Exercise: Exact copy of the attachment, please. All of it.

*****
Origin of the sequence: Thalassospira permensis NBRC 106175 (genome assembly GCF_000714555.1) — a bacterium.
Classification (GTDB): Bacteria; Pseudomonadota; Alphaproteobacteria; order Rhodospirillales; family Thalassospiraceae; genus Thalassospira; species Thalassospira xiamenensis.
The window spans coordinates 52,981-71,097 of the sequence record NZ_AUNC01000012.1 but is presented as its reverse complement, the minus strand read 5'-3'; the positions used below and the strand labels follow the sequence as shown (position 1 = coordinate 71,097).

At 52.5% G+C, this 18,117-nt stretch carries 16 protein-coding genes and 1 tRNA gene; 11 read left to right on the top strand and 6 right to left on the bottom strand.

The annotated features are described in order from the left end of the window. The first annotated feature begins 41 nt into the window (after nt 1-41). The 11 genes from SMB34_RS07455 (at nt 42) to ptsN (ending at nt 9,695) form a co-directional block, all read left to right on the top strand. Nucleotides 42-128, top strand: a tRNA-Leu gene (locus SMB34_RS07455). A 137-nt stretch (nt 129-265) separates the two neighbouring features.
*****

Origin of the sequence: Thalassospira permensis NBRC 106175 (genome assembly GCF_000714555.1) — a bacterium.
Classification (GTDB): Bacteria; Pseudomonadota; Alphaproteobacteria; order Rhodospirillales; family Thalassospiraceae; genus Thalassospira; species Thalassospira xiamenensis.
The window spans coordinates 52,981-71,097 of the sequence record NZ_AUNC01000012.1 but is presented as its reverse complement, the minus strand read 5'-3'; the positions used below and the strand labels follow the sequence as shown (position 1 = coordinate 71,097).

At 52.5% G+C, this 18,117-nt stretch carries 16 protein-coding genes and 1 tRNA gene; 11 read left to right on the top strand and 6 right to left on the bottom strand.

The annotated features are described in order from the left end of the window. The first annotated feature begins 41 nt into the window (after nt 1-41). The 11 genes from SMB34_RS07455 (at nt 42) to ptsN (ending at nt 9,695) form a co-directional block, all read left to right on the top strand. Nucleotides 42-128, top strand: a tRNA-Leu gene (locus SMB34_RS07455). A 137-nt stretch (nt 129-265) separates the two neighbouring features.